Bob once gave me a homework assignment, and it might seem odd, but it was 10 questions to ask Dad. One of the questions I recall was how Dad concentrated on the course when there was so much going on around him. In fact, most of the questions focused on concentration and how Dad consistently performed at such a high level over the course of his career. Dad’s concentration showed in his performances at the elite level. For instance, Dad holds the record for most under-par rounds in the PGA Championship (53) and the record for the most rounds in the 60s in the PGA Championship (41). He played in 156 consecutive majors (1957 U.S. Open to the 1998 U.S. Open).

I asked Dad the questions, but he never answered them. Dad is rather old school and was reluctant to embrace the benefits of working with a sport psychologist. He wasn’t convinced that Bob could help me. “If I have to concentrate, I just do it,” Dad said. “If I need to shout, I just do it.”

Dad you aren’t really helping me!

To which he shrugged his shoulders and said, “That’s the best answer I can give you.”

What I learned in that moment is that like many elite athletes, Dad couldn’t explain to me what he did that made him special. We all know how few greats actually become great coaches because often what they do, how they think, isn’t transferable knowledge. What I proved was that it wasn’t transferable genetically. That was the last time I tried to get Dad to help me with Bob’s homework questions.

Jack Nicklaus with Jack II, age 14, at the 1976 U.S. Open. Photograpy by Bettman/Getty Images


Golf has always been considered the thinking man’s game. There’s much more to golf than striking the ball. Dad’s concentration routine enabled him to fixate on his shots and what he wanted to accomplish. Dad’s focus on the task at hand is legendary and is credited as a major part of his success, especially in the majors, where he became very difficult to beat. At the majors, Dad led outright or shared the lead after three rounds 12 times in his career and went on to win 10 of those tournaments.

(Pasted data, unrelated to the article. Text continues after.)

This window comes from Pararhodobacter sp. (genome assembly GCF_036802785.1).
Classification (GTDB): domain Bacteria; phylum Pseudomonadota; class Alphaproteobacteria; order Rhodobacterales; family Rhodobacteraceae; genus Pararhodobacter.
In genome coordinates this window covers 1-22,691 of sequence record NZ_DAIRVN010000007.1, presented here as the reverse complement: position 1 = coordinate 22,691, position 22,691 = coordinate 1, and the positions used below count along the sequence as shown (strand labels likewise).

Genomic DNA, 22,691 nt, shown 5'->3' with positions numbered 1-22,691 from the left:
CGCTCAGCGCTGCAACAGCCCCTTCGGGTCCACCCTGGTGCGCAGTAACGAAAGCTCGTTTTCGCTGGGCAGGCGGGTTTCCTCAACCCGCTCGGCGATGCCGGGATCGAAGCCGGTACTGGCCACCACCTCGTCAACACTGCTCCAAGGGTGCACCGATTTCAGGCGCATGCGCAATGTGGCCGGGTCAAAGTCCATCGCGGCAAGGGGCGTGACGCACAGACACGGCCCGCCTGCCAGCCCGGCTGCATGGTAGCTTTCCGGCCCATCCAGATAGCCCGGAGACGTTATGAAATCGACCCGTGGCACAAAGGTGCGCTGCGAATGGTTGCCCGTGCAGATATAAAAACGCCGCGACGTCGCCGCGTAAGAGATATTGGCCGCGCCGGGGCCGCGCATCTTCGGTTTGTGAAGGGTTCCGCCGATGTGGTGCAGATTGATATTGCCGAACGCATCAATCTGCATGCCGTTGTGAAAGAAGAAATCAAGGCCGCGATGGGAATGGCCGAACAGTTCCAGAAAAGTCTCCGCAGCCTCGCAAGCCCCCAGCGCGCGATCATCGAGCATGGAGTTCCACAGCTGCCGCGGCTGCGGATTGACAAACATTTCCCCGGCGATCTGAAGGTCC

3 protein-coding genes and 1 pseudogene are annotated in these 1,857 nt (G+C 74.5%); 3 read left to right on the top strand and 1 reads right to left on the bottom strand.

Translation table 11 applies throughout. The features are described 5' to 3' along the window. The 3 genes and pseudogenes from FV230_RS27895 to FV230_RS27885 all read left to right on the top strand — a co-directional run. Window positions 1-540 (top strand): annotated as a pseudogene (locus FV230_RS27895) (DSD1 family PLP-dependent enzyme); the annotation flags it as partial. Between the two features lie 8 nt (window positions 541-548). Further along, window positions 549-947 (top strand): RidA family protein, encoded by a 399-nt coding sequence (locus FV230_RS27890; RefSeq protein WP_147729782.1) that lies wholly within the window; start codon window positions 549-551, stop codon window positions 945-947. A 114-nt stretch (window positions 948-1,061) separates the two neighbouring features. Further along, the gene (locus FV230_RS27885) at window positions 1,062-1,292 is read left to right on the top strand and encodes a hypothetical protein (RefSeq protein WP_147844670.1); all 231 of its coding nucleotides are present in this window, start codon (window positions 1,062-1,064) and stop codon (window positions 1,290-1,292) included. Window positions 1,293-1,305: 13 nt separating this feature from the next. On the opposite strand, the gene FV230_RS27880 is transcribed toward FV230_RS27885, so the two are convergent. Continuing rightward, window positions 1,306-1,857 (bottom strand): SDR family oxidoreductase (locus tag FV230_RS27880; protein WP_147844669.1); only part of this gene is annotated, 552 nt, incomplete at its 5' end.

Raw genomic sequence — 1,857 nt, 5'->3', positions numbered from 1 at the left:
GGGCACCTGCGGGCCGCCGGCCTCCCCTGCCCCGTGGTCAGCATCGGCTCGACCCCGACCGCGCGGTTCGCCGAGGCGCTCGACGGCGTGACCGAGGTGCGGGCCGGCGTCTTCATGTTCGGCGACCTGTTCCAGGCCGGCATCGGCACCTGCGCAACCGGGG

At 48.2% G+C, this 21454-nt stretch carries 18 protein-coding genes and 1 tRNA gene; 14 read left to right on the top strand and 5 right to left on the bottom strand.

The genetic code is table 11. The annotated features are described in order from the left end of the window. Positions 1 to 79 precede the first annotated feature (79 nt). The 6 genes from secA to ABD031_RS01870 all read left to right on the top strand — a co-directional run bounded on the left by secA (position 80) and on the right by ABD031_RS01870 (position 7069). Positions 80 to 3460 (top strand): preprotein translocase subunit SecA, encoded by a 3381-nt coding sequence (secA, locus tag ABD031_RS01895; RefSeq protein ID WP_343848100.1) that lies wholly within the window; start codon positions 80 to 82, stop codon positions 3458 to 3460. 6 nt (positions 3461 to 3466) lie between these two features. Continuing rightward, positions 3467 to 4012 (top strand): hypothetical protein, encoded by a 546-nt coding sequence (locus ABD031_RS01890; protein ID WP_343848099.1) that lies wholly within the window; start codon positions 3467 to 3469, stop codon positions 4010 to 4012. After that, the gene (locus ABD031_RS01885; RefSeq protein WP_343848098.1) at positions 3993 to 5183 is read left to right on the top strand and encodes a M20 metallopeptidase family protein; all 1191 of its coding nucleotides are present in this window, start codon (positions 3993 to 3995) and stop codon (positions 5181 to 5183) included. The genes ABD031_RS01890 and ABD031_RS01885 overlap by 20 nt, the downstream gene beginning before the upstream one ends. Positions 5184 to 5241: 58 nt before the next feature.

Although Dad wouldn’t help me with the homework questions, the exercise led to several really impactful conversations—conversations that went far beyond golf. He shared with me the idea that I would be better at any and everything I would do in life if I would stay locked in on the moment, not worrying about what happened previously or what would happen next. It is almost cliché to say you have to focus only on the things you can control. But I didn’t have to hear Dad say the cliché. I could watch him live it out. This is a lesson he has worked for 40 years to teach me.

And one I will work for the next 40 years to teach my children.


I was still playing professionally and in my early 20s when I was partnered with Dad for a round at the Memorial Tournament. I’m not sure what year it was, but Dad had finished on the cut line, and an uneven number of players in the field advanced. Because the round featured twosomes, Dad needed a playing partner, and he asked me. Even though I was only playing alongside my father and was not competing in the tournament, I was honored but nervous because I had never played in front of galleries that large and under a spotlight that bright.